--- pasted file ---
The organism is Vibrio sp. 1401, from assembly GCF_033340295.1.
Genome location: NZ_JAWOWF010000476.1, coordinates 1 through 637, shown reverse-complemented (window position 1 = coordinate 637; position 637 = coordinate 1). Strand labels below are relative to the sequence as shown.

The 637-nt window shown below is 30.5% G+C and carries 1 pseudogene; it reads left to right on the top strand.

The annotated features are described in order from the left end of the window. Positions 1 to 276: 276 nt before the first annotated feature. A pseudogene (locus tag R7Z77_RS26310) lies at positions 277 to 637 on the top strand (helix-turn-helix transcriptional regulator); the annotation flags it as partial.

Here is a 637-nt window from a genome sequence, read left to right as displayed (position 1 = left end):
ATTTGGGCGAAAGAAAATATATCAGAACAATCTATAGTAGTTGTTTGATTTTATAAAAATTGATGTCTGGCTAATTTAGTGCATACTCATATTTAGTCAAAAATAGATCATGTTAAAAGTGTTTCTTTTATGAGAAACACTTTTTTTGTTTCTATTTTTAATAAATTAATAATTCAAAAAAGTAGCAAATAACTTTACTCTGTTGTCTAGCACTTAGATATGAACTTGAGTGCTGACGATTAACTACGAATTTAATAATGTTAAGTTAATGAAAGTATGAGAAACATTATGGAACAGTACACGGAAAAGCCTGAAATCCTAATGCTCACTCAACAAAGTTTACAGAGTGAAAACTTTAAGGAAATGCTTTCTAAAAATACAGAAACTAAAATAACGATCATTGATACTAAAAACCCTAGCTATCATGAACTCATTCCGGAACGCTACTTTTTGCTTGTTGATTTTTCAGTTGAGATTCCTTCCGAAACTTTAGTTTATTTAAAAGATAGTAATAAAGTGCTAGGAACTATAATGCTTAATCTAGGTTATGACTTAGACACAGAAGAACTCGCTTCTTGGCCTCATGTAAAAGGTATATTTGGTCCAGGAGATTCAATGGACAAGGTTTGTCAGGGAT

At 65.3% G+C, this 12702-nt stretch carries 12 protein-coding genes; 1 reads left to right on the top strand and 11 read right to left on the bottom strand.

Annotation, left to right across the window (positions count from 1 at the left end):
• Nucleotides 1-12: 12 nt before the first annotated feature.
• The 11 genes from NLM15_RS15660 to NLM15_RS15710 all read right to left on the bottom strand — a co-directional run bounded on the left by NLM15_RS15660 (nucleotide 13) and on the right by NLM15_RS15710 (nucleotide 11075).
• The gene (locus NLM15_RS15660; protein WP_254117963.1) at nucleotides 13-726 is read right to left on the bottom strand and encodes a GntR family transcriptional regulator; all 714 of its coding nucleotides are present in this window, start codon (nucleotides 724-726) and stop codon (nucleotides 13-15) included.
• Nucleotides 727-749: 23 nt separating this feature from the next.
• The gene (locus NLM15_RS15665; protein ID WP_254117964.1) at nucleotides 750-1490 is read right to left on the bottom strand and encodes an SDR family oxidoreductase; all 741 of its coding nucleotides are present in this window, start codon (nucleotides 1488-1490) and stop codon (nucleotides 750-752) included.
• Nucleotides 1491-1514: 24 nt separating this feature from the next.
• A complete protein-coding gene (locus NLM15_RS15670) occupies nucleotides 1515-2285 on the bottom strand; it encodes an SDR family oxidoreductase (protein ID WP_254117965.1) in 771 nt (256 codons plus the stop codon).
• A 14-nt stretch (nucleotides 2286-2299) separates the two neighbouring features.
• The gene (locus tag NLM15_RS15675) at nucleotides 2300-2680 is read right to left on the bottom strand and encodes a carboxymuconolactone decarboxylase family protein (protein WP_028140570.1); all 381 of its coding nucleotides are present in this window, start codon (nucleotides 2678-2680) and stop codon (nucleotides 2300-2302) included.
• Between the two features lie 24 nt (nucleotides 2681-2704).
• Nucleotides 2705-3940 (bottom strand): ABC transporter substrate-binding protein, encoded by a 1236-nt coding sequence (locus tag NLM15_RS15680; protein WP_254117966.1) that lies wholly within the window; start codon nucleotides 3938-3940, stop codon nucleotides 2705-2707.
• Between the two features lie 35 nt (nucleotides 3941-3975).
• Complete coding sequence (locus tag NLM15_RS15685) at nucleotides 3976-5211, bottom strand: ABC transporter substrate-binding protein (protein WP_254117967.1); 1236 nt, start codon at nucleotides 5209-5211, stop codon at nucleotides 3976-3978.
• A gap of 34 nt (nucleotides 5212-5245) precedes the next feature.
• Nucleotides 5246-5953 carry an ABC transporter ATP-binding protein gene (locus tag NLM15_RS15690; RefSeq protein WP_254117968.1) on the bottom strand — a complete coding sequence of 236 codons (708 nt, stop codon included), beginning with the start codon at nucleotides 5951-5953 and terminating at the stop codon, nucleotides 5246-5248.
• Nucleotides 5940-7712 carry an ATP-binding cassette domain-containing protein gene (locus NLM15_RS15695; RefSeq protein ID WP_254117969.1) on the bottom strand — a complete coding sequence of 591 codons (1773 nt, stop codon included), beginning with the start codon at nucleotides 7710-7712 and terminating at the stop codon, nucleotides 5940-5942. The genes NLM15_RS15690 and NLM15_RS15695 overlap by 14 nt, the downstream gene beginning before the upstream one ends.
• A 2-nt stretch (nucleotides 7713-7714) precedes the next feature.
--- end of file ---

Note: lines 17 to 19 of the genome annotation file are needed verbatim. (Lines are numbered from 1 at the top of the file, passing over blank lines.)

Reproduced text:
• The gene (locus tag NLM15_RS15675) at nucleotides 2300-2680 is read right to left on the bottom strand and encodes a carboxymuconolactone decarboxylase family protein (protein WP_028140570.1); all 381 of its coding nucleotides are present in this window, start codon (nucleotides 2678-2680) and stop codon (nucleotides 2300-2302) included.
• Between the two features lie 24 nt (nucleotides 2681-2704).
• Nucleotides 2705-3940 (bottom strand): ABC transporter substrate-binding protein, encoded by a 1236-nt coding sequence (locus tag NLM15_RS15680; protein WP_254117966.1) that lies wholly within the window; start codon nucleotides 3938-3940, stop codon nucleotides 2705-2707.